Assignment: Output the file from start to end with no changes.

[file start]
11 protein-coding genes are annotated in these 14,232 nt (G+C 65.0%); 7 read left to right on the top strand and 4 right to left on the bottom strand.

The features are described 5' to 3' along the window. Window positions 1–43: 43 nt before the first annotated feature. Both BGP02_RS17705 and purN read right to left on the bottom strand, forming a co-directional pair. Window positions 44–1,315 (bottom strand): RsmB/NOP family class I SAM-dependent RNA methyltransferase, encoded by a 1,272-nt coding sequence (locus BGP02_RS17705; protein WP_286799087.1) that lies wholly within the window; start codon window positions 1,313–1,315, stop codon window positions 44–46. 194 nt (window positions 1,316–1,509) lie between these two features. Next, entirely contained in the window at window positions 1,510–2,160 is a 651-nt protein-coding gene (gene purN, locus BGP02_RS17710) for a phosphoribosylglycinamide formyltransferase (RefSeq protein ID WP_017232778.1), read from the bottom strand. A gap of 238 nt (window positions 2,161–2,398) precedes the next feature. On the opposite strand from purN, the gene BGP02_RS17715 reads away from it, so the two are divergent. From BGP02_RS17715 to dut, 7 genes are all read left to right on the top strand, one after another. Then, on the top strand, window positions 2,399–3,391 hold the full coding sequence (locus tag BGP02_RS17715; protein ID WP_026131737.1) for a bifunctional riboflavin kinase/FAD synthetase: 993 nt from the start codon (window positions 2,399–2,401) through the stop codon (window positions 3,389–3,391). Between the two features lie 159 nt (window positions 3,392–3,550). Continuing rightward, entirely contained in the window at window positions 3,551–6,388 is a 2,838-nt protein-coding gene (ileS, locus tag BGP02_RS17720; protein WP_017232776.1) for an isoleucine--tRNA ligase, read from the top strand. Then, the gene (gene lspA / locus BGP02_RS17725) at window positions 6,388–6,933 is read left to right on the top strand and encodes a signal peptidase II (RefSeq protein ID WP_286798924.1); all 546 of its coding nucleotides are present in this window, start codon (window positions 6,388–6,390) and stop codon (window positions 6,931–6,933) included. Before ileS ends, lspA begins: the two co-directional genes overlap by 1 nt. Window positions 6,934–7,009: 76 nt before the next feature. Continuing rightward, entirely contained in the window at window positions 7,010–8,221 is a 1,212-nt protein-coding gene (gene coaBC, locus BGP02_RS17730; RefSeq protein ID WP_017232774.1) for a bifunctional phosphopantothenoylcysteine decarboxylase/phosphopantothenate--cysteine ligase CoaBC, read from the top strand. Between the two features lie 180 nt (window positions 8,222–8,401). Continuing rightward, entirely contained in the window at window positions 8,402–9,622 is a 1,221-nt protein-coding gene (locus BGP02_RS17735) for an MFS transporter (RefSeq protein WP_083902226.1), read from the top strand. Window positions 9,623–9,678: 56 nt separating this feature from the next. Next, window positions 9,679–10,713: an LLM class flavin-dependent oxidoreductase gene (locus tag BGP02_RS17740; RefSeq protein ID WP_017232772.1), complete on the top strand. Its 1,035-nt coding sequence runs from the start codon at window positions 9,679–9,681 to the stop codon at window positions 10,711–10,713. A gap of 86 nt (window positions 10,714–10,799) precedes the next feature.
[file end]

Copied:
11 protein-coding genes are annotated in these 14,232 nt (G+C 65.0%); 7 read left to right on the top strand and 4 right to left on the bottom strand.

The features are described 5' to 3' along the window. Window positions 1–43: 43 nt before the first annotated feature. Both BGP02_RS17705 and purN read right to left on the bottom strand, forming a co-directional pair. Window positions 44–1,315 (bottom strand): RsmB/NOP family class I SAM-dependent RNA methyltransferase, encoded by a 1,272-nt coding sequence (locus BGP02_RS17705; protein WP_286799087.1) that lies wholly within the window; start codon window positions 1,313–1,315, stop codon window positions 44–46. 194 nt (window positions 1,316–1,509) lie between these two features. Next, entirely contained in the window at window positions 1,510–2,160 is a 651-nt protein-coding gene (gene purN, locus BGP02_RS17710) for a phosphoribosylglycinamide formyltransferase (RefSeq protein ID WP_017232778.1), read from the bottom strand. A gap of 238 nt (window positions 2,161–2,398) precedes the next feature. On the opposite strand from purN, the gene BGP02_RS17715 reads away from it, so the two are divergent. From BGP02_RS17715 to dut, 7 genes are all read left to right on the top strand, one after another. Then, on the top strand, window positions 2,399–3,391 hold the full coding sequence (locus tag BGP02_RS17715; protein ID WP_026131737.1) for a bifunctional riboflavin kinase/FAD synthetase: 993 nt from the start codon (window positions 2,399–2,401) through the stop codon (window positions 3,389–3,391). Between the two features lie 159 nt (window positions 3,392–3,550). Continuing rightward, entirely contained in the window at window positions 3,551–6,388 is a 2,838-nt protein-coding gene (ileS, locus tag BGP02_RS17720; protein WP_017232776.1) for an isoleucine--tRNA ligase, read from the top strand. Then, the gene (gene lspA / locus BGP02_RS17725) at window positions 6,388–6,933 is read left to right on the top strand and encodes a signal peptidase II (RefSeq protein ID WP_286798924.1); all 546 of its coding nucleotides are present in this window, start codon (window positions 6,388–6,390) and stop codon (window positions 6,931–6,933) included. Before ileS ends, lspA begins: the two co-directional genes overlap by 1 nt. Window positions 6,934–7,009: 76 nt before the next feature. Continuing rightward, entirely contained in the window at window positions 7,010–8,221 is a 1,212-nt protein-coding gene (gene coaBC, locus BGP02_RS17730; RefSeq protein ID WP_017232774.1) for a bifunctional phosphopantothenoylcysteine decarboxylase/phosphopantothenate--cysteine ligase CoaBC, read from the top strand. Between the two features lie 180 nt (window positions 8,222–8,401). Continuing rightward, entirely contained in the window at window positions 8,402–9,622 is a 1,221-nt protein-coding gene (locus BGP02_RS17735) for an MFS transporter (RefSeq protein WP_083902226.1), read from the top strand. Window positions 9,623–9,678: 56 nt separating this feature from the next. Next, window positions 9,679–10,713: an LLM class flavin-dependent oxidoreductase gene (locus tag BGP02_RS17740; RefSeq protein ID WP_017232772.1), complete on the top strand. Its 1,035-nt coding sequence runs from the start codon at window positions 9,679–9,681 to the stop codon at window positions 10,711–10,713. A gap of 86 nt (window positions 10,714–10,799) precedes the next feature.